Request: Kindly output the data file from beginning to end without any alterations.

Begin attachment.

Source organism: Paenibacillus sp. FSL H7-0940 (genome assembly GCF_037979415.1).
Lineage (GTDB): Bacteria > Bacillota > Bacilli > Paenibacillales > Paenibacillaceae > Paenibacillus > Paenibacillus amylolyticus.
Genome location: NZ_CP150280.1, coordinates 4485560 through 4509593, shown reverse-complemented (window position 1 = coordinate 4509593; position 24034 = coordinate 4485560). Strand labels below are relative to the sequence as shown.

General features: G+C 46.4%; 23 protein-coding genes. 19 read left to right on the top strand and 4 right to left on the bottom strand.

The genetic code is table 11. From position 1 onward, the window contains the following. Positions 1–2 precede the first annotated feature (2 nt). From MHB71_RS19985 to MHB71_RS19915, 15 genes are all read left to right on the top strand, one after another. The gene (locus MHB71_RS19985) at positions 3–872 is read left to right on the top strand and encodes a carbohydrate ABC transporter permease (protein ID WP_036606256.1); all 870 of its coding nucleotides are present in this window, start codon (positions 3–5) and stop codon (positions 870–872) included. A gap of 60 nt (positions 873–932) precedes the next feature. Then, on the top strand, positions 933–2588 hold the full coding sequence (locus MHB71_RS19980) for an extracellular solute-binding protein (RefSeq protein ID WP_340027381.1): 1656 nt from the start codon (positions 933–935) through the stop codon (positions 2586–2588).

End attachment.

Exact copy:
Source organism: Paenibacillus sp. FSL H7-0940 (genome assembly GCF_037979415.1).
Lineage (GTDB): Bacteria > Bacillota > Bacilli > Paenibacillales > Paenibacillaceae > Paenibacillus > Paenibacillus amylolyticus.
Genome location: NZ_CP150280.1, coordinates 4485560 through 4509593, shown reverse-complemented (window position 1 = coordinate 4509593; position 24034 = coordinate 4485560). Strand labels below are relative to the sequence as shown.

General features: G+C 46.4%; 23 protein-coding genes. 19 read left to right on the top strand and 4 right to left on the bottom strand.

The genetic code is table 11. From position 1 onward, the window contains the following. Positions 1–2 precede the first annotated feature (2 nt). From MHB71_RS19985 to MHB71_RS19915, 15 genes are all read left to right on the top strand, one after another. The gene (locus MHB71_RS19985) at positions 3–872 is read left to right on the top strand and encodes a carbohydrate ABC transporter permease (protein ID WP_036606256.1); all 870 of its coding nucleotides are present in this window, start codon (positions 3–5) and stop codon (positions 870–872) included. A gap of 60 nt (positions 873–932) precedes the next feature. Then, on the top strand, positions 933–2588 hold the full coding sequence (locus MHB71_RS19980) for an extracellular solute-binding protein (RefSeq protein ID WP_340027381.1): 1656 nt from the start codon (positions 933–935) through the stop codon (positions 2586–2588).